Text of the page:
High, which bowed at the Booth April 19, stars Kathleen Turner as Sister Jamison Connelly, the kind of nun only a Ken Russell could love — a salty-talking ex-addict who saw the light and, in several ways, kicked the habit. We meet her a nun-in-mufti, flying her own black-and-blue colors (black slacks and sweater, blue outsized men's shirt which, worn outside, makes a mighty muumuu).
Can this be Sister Act? No, that's next. This must be Sister Acting — and the first in a brief nun-run at Broadway. Three more sisters arrive next week in The House of Blue Leaves, but, regardless of what comes, what could equal Turner turning up the husk in her voice and delivering, like commandments, her particular brand of stainless-steel tough-love — between well-timed witticism, of course? And woe be it to a druggie who comes at her, stark naked and flying high, in rape mode.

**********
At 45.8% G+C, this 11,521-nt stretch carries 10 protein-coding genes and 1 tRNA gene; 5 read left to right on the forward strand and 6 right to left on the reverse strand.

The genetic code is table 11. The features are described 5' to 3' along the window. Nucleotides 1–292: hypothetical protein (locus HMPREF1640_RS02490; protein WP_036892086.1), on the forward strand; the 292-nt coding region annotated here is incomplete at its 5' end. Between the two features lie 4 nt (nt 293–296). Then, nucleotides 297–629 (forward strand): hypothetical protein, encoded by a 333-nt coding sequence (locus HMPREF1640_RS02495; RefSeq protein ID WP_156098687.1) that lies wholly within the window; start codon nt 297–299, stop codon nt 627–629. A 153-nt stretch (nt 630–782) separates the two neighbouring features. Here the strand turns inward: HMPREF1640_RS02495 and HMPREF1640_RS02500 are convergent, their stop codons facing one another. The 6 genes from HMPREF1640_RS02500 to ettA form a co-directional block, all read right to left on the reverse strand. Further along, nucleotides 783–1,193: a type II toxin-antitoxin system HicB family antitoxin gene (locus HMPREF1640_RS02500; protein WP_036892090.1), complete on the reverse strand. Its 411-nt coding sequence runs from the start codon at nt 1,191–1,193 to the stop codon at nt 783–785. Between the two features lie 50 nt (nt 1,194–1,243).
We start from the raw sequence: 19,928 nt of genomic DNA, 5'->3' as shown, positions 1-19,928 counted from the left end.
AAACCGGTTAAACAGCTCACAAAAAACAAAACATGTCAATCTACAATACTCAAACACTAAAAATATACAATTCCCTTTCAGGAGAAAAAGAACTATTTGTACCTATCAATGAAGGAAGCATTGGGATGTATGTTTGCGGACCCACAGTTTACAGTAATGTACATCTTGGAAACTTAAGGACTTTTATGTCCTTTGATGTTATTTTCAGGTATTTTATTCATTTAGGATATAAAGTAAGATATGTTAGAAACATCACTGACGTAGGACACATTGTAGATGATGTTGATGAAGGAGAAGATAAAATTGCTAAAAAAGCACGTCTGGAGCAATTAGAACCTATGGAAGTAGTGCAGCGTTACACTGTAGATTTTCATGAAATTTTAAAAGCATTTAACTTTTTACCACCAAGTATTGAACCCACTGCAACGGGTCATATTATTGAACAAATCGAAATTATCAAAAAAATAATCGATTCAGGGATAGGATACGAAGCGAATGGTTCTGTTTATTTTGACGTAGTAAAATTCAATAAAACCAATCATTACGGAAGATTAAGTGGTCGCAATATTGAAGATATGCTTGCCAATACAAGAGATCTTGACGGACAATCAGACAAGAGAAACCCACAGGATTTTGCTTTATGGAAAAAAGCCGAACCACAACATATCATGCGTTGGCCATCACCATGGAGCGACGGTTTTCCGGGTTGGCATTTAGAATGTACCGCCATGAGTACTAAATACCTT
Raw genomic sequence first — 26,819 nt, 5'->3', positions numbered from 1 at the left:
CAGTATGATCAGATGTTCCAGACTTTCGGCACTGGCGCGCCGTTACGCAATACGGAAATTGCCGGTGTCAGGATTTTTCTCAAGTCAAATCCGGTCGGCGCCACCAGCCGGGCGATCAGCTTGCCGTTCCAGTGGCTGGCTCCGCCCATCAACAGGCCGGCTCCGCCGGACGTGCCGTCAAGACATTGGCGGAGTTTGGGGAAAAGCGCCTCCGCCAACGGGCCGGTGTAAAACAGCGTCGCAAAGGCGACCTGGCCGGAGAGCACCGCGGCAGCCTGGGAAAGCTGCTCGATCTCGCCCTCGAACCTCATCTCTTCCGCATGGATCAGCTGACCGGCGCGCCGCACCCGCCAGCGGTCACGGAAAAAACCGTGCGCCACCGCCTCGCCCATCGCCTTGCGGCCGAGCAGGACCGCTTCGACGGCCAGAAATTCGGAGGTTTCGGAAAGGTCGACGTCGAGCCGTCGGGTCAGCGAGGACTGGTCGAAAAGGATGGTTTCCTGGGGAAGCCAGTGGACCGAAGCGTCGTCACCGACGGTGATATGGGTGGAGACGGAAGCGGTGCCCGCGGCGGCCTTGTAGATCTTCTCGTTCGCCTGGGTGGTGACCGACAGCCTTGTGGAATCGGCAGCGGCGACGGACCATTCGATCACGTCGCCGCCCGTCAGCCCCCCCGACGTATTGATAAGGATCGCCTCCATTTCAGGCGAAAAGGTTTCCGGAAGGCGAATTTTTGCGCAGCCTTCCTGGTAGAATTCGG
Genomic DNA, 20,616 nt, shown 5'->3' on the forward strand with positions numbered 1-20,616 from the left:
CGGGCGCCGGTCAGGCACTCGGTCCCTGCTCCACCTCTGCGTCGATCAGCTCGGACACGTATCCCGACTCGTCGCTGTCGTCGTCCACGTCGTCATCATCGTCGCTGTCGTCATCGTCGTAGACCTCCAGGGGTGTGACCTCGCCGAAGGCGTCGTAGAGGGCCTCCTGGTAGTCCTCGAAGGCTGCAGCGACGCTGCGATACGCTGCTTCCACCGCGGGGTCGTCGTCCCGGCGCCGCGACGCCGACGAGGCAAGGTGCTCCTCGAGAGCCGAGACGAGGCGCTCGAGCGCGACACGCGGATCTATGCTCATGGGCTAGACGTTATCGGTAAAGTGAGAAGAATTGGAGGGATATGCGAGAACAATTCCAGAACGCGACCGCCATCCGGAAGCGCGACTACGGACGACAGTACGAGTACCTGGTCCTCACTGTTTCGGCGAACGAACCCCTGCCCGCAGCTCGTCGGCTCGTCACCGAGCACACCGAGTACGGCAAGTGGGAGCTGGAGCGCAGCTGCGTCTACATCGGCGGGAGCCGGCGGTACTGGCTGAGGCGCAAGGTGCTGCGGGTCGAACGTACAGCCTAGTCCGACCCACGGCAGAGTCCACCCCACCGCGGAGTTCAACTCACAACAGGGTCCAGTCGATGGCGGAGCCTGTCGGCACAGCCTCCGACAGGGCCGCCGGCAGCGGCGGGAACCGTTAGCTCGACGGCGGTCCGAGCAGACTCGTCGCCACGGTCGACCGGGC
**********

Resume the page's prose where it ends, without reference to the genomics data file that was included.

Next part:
The object of her affectation is 19-year-old Cody Randall (Evan Jonigkeit), the son of a prostitute and himself a strung-out male hustler who may have raped a 14-year-old boy before the boy O.D.'d. He is a mass of tics and twitches when he is brought to Sister Jamie by Father Michael Delpapp (Stephen Kunken), who runs the drug rehab center where she works and has his own reasons for rehabilitating Cody. Even without the aforementioned rape bid, it's a slow go as the not-so-good Sister — herself a recovering alcoholic not above backsliding — periodically comes down from on-high and haughtily informs her patient who's running the show here.